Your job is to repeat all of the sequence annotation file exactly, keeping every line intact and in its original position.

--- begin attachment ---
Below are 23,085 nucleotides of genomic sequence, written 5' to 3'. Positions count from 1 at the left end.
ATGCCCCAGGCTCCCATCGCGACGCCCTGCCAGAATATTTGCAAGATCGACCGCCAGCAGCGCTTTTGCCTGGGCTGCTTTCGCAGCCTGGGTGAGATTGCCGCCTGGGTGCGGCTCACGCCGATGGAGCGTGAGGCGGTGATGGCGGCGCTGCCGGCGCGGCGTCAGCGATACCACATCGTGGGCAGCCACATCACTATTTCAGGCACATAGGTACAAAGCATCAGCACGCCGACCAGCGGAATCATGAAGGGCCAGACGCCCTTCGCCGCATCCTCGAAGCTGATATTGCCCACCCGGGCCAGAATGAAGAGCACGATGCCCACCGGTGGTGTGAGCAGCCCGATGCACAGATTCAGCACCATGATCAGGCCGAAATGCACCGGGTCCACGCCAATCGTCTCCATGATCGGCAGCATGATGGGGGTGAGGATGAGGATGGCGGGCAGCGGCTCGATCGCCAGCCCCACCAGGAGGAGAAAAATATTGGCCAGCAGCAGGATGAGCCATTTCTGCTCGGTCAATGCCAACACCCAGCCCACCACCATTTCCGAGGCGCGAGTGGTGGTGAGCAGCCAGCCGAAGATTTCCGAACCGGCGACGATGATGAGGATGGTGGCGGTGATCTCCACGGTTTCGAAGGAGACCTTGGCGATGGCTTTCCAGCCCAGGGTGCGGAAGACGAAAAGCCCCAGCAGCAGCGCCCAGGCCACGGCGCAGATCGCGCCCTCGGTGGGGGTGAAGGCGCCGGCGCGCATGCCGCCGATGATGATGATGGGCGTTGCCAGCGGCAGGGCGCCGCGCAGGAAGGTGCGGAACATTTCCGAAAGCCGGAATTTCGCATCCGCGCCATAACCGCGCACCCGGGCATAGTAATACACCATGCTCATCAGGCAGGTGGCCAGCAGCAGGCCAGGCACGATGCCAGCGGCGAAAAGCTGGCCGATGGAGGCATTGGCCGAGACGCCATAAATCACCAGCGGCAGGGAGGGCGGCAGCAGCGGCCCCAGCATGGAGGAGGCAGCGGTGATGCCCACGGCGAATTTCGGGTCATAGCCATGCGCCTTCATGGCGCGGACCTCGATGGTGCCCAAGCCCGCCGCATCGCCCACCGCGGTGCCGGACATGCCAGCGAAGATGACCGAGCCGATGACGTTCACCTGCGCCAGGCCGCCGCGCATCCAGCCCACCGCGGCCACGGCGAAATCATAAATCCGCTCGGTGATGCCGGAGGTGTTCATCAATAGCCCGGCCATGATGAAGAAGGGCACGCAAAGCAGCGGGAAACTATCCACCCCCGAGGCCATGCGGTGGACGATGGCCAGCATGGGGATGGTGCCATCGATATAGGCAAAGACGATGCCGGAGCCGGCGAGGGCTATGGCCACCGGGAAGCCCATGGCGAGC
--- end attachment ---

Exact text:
Below are 23,085 nucleotides of genomic sequence, written 5' to 3'. Positions count from 1 at the left end.
ATGCCCCAGGCTCCCATCGCGACGCCCTGCCAGAATATTTGCAAGATCGACCGCCAGCAGCGCTTTTGCCTGGGCTGCTTTCGCAGCCTGGGTGAGATTGCCGCCTGGGTGCGGCTCACGCCGATGGAGCGTGAGGCGGTGATGGCGGCGCTGCCGGCGCGGCGTCAGCGATACCACATCGTGGGCAGCCACATCACTATTTCAGGCACATAGGTACAAAGCATCAGCACGCCGACCAGCGGAATCATGAAGGGCCAGACGCCCTTCGCCGCATCCTCGAAGCTGATATTGCCCACCCGGGCCAGAATGAAGAGCACGATGCCCACCGGTGGTGTGAGCAGCCCGATGCACAGATTCAGCACCATGATCAGGCCGAAATGCACCGGGTCCACGCCAATCGTCTCCATGATCGGCAGCATGATGGGGGTGAGGATGAGGATGGCGGGCAGCGGCTCGATCGCCAGCCCCACCAGGAGGAGAAAAATATTGGCCAGCAGCAGGATGAGCCATTTCTGCTCGGTCAATGCCAACACCCAGCCCACCACCATTTCCGAGGCGCGAGTGGTGGTGAGCAGCCAGCCGAAGATTTCCGAACCGGCGACGATGATGAGGATGGTGGCGGTGATCTCCACGGTTTCGAAGGAGACCTTGGCGATGGCTTTCCAGCCCAGGGTGCGGAAGACGAAAAGCCCCAGCAGCAGCGCCCAGGCCACGGCGCAGATCGCGCCCTCGGTGGGGGTGAAGGCGCCGGCGCGCATGCCGCCGATGATGATGATGGGCGTTGCCAGCGGCAGGGCGCCGCGCAGGAAGGTGCGGAACATTTCCGAAAGCCGGAATTTCGCATCCGCGCCATAACCGCGCACCCGGGCATAGTAATACACCATGCTCATCAGGCAGGTGGCCAGCAGCAGGCCAGGCACGATGCCAGCGGCGAAAAGCTGGCCGATGGAGGCATTGGCCGAGACGCCATAAATCACCAGCGGCAGGGAGGGCGGCAGCAGCGGCCCCAGCATGGAGGAGGCAGCGGTGATGCCCACGGCGAATTTCGGGTCATAGCCATGCGCCTTCATGGCGCGGACCTCGATGGTGCCCAAGCCCGCCGCATCGCCCACCGCGGTGCCGGACATGCCAGCGAAGATGACCGAGCCGATGACGTTCACCTGCGCCAGGCCGCCGCGCATCCAGCCCACCGCGGCCACGGCGAAATCATAAATCCGCTCGGTGATGCCGGAGGTGTTCATCAATAGCCCGGCCATGATGAAGAAGGGCACGCAAAGCAGCGGGAAACTATCCACCCCCGAGGCCATGCGGTGGACGATGGCCAGCATGGGGATGGTGCCATCGATATAGGCAAAGACGATGCCGGAGCCGGCGAGGGCTATGGCCACCGGGAAGCCCATGGCGAGC